From USNA Virtual Memorial Hall

Hugh McKee '66

Date of birth: April 23, 1844

Date of death: June 11, 1871

Age: 27

Naval Academy Register

Hugh Wilson McKee was admitted to the Naval Academy from Kentucky on September 25, 1861 at age 17 years 5 months.

Biography & Loss

"Photograph taken on board USS Colorado (1858-1885) in June 1871, shortly before his death in combat with Korean forces on 11 June."

From Wikipedia:

McKee was born in Lexington, Kentucky to a military family. His father, William R. McKee, was a US Army colonel who had been killed in action commanding the Second Kentucky Regiment in the Battle of Buena Vista during the Mexican–American War.

Hugh McKee was appointed to the Naval Academy 25 September 1861 and graduated in 1866. His early duty stations included service in the Practice Squadron and aboard the USS Rhode Island, flagship of the North Atlantic Squadron. In 1867-1869, he was assigned to the steam frigate Franklin and steam sloop of war Ticonderoga, both operating in European waters. McKee was promoted to ensign in March 1868.

McKee had attained the rank of lieutenant by March 1870, and was serving in the Asiatic Squadron as an officer of the USS Colorado. He was mortally wounded 11 June 1871, while leading a company of bluejackets over the walls of a Korean fort on Ganghwa Island close by the Inchon beaches during the United States expedition to Korea. Fifteen sailors and Marines received the Medal of Honor for their actions during the battle including William F. Lukes, Alexander McKenzie, Samuel F. Rogers, and William Troy, who attempted to save McKee, as well as Frederick Franklin, who assumed command of McKee's company until relieved.

McKee died on board the USS Monocacy at 5:45 p.m. that afternoon and his body was sent to his ship, the Colorado, the next day. His remains were later sent to Shanghai and from there to the United States. He was interred at Lexington Cemetery. He never married and had no descendants.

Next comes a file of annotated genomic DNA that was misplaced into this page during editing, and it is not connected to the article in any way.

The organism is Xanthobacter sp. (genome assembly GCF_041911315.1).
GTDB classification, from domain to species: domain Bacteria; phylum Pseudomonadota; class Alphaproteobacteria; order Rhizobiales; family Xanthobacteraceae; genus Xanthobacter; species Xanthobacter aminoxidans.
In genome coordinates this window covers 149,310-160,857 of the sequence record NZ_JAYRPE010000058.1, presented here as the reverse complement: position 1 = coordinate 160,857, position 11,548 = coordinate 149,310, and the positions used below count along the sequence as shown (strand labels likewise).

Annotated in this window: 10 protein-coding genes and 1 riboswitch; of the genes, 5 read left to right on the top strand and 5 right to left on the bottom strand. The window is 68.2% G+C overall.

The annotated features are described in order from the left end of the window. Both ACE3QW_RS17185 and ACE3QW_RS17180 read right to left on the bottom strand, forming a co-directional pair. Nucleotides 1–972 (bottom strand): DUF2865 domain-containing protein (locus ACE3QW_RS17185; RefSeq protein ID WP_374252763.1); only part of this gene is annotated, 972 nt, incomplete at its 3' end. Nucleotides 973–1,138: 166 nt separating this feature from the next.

Hugh is buried in Kentucky.

He is listed on the killed in action panel in the front of Memorial Hall under the heading "Korea Expedition 1871."


From records of the US Naval Academy Graduates’ Association:

Hugh Wilson McKee was born, April 23, 1844, at Lexington, Kentucky, the son of Colonel William R. McKee, who fell at Buena Vista while leading his regiment (the Second Kentucky) in the memorable charge under Colonel May.

McKee exhibited, early in his professional life, traits of personal bearing and of character which made him a favorite among men and indicated success and distinction in his career. He was above medium height, straight and compact in figure, of noble and pleasing countenance. His duties were discharged with superior intelligence and sound judgment, with promptitude and exactness, with self-possession and decision. He had in a high degree the quality of command which inspires men with confidence in their leader. But he was even more happy in the relation of friend and comrade. No man in the Navy attracted a larger share of the affection of those with whom he served. His character as an officer commanded the respect of all, and his genial and generous spirit left none untouched who came within the charm of his presence. His death brought to his comrades life-long grief and regret, and by it the Navy and the country lost the bright promise of a useful life.